You have to give FIFA some credit for even saying the right things as it has taken years of bribery and corruption for it to even get to this point. Last weekend, FIFA elected a new President for the first time since 1999. The member bodies chose Gianni Infantino, a Swiss administrator, who quickly announced that a new era for the organization had begun.

Perhaps more importantly FIFA passed a series of structural and process reforms which were designed to bring the organization into the 21st century and demonstrate to U.S. authorities that it really is going to change from its prior culture. As reported in the New York Times, these measures included a basic segregation of duties component by “seeking to divorce FIFA’s commercial enterprise from its policy making and to shift power away from a handful of individuals at the top.” There were all changes in the governance structure to limit the President’s term down from four to three years; mandate public disclosure of compensation; and require six women occupy top leadership slots.

Stefan Szymansk, a professor of sports management from the University of Michigan, was quoted in the NYT piece that “FIFA had to agree to this. The Department of Justice is much less likely to declare FIFA a corrupt organization now.” Even disgraced former FIFA President Sepp Blatter, released a statement saying, “I do hope our friends in the United States will accept that FIFA has promised these reforms, is doing these reforms, and that they will let us work in peace.” He added the reforms were “well done.”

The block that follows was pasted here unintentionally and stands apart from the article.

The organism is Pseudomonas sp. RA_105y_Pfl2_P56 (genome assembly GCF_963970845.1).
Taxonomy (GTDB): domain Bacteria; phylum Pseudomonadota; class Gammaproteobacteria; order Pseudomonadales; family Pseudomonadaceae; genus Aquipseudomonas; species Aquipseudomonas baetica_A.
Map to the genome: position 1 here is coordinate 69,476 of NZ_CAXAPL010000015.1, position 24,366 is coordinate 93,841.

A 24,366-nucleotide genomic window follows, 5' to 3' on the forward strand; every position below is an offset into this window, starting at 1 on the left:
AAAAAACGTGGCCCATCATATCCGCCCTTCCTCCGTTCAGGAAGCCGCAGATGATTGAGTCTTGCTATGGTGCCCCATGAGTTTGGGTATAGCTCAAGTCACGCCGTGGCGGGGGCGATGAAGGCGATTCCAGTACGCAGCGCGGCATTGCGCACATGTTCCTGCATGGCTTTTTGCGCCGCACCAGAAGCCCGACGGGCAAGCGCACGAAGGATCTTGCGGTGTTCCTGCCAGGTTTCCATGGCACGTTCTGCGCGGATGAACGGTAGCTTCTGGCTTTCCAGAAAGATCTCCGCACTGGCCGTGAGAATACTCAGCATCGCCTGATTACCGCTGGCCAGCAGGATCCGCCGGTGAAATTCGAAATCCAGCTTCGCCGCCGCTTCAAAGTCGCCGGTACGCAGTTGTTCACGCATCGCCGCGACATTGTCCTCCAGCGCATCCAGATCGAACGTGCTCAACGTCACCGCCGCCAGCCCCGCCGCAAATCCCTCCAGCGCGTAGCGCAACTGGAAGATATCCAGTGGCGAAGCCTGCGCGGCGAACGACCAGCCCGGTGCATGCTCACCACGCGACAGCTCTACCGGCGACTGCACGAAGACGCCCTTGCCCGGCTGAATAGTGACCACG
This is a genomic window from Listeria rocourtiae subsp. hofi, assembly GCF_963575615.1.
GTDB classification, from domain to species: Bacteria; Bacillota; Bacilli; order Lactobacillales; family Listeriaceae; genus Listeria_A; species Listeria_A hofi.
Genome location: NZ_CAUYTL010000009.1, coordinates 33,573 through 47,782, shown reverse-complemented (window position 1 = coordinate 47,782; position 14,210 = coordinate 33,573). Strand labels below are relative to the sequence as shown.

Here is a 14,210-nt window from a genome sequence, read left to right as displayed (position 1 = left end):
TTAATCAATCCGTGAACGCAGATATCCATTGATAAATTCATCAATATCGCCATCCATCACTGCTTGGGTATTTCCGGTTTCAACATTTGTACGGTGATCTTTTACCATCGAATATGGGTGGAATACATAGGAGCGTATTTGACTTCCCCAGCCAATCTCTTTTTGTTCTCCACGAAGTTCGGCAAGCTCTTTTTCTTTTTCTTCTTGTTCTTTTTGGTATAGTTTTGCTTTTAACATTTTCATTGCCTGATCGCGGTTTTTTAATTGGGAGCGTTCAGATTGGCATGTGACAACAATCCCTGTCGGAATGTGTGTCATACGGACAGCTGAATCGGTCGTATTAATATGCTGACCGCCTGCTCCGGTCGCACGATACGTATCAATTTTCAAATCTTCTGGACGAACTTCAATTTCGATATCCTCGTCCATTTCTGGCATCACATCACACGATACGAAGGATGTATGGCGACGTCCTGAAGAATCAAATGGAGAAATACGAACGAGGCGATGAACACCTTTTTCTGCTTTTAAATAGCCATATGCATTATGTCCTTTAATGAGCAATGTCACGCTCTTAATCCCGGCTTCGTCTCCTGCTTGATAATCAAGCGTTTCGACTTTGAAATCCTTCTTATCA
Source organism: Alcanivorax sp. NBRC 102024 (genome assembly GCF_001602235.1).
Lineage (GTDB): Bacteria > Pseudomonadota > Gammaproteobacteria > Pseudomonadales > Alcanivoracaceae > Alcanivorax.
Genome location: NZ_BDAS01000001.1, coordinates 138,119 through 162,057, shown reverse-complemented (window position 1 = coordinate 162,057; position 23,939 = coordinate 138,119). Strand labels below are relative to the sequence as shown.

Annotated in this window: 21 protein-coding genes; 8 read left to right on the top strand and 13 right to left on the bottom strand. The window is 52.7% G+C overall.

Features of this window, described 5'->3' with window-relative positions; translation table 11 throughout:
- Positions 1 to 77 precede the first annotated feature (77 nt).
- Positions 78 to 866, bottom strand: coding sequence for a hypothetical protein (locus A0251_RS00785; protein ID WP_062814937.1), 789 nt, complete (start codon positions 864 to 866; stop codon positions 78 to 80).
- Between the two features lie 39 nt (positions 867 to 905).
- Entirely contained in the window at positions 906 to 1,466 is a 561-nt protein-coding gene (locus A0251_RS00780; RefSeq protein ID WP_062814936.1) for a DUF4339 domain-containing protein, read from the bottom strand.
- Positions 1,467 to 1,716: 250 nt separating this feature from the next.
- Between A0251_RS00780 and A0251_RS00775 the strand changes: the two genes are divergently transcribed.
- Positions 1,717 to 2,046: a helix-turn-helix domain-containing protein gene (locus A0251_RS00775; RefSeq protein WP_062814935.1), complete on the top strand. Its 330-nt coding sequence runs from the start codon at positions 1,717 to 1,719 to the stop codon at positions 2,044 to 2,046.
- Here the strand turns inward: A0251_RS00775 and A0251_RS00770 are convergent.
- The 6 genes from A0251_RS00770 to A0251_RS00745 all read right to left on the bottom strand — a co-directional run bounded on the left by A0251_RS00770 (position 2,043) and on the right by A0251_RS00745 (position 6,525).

But as always, the proof will be in the pudding as to whether the regional soccer federation will implement the mandates. Many of the Justice Department arrests were concentrated in the Americas and corrupt regional and national soccer federations. Newly elected President Infantino said, “We need to implement the reforms and obviously; we need to implement good governance and transparency.

Finally as former President Blatter dryly noted, “It’s their problem.” Indeed.